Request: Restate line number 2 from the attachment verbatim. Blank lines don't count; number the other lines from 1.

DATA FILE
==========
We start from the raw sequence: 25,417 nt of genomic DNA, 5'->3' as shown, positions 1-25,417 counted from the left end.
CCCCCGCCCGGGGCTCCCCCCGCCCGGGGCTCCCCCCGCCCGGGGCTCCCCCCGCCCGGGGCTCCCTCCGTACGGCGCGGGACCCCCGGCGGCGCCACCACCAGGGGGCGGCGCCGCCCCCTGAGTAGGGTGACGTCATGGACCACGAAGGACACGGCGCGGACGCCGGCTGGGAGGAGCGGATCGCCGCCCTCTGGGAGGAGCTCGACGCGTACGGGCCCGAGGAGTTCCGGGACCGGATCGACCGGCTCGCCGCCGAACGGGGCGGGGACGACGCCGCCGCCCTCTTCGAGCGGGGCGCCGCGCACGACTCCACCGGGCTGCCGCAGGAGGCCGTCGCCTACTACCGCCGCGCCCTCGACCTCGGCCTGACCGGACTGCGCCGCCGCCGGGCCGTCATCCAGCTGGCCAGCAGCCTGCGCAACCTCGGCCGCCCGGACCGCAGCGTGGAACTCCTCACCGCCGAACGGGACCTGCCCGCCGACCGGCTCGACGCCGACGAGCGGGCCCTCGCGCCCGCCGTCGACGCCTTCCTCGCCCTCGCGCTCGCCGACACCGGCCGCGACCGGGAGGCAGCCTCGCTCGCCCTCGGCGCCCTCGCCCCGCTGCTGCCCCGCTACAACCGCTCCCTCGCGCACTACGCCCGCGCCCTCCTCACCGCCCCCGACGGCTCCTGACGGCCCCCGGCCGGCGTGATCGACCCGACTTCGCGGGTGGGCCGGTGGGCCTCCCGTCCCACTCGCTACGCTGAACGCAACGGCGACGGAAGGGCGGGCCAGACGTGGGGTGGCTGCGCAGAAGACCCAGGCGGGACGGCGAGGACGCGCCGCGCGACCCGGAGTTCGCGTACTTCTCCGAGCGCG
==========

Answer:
CCCCCGCCCGGGGCTCCCCCCGCCCGGGGCTCCCCCCGCCCGGGGCTCCCCCCGCCCGGGGCTCCCTCCGTACGGCGCGGGACCCCCGGCGGCGCCACCACCAGGGGGCGGCGCCGCCCCCTGAGTAGGGTGACGTCATGGACCACGAAGGACACGGCGCGGACGCCGGCTGGGAGGAGCGGATCGCCGCCCTCTGGGAGGAGCTCGACGCGTACGGGCCCGAGGAGTTCCGGGACCGGATCGACCGGCTCGCCGCCGAACGGGGCGGGGACGACGCCGCCGCCCTCTTCGAGCGGGGCGCCGCGCACGACTCCACCGGGCTGCCGCAGGAGGCCGTCGCCTACTACCGCCGCGCCCTCGACCTCGGCCTGACCGGACTGCGCCGCCGCCGGGCCGTCATCCAGCTGGCCAGCAGCCTGCGCAACCTCGGCCGCCCGGACCGCAGCGTGGAACTCCTCACCGCCGAACGGGACCTGCCCGCCGACCGGCTCGACGCCGACGAGCGGGCCCTCGCGCCCGCCGTCGACGCCTTCCTCGCCCTCGCGCTCGCCGACACCGGCCGCGACCGGGAGGCAGCCTCGCTCGCCCTCGGCGCCCTCGCCCCGCTGCTGCCCCGCTACAACCGCTCCCTCGCGCACTACGCCCGCGCCCTCCTCACCGCCCCCGACGGCTCCTGACGGCCCCCGGCCGGCGTGATCGACCCGACTTCGCGGGTGGGCCGGTGGGCCTCCCGTCCCACTCGCTACGCTGAACGCAACGGCGACGGAAGGGCGGGCCAGACGTGGGGTGGCTGCGCAGAAGACCCAGGCGGGACGGCGAGGACGCGCCGCGCGACCCGGAGTTCGCGTACTTCTCCGAGCGCG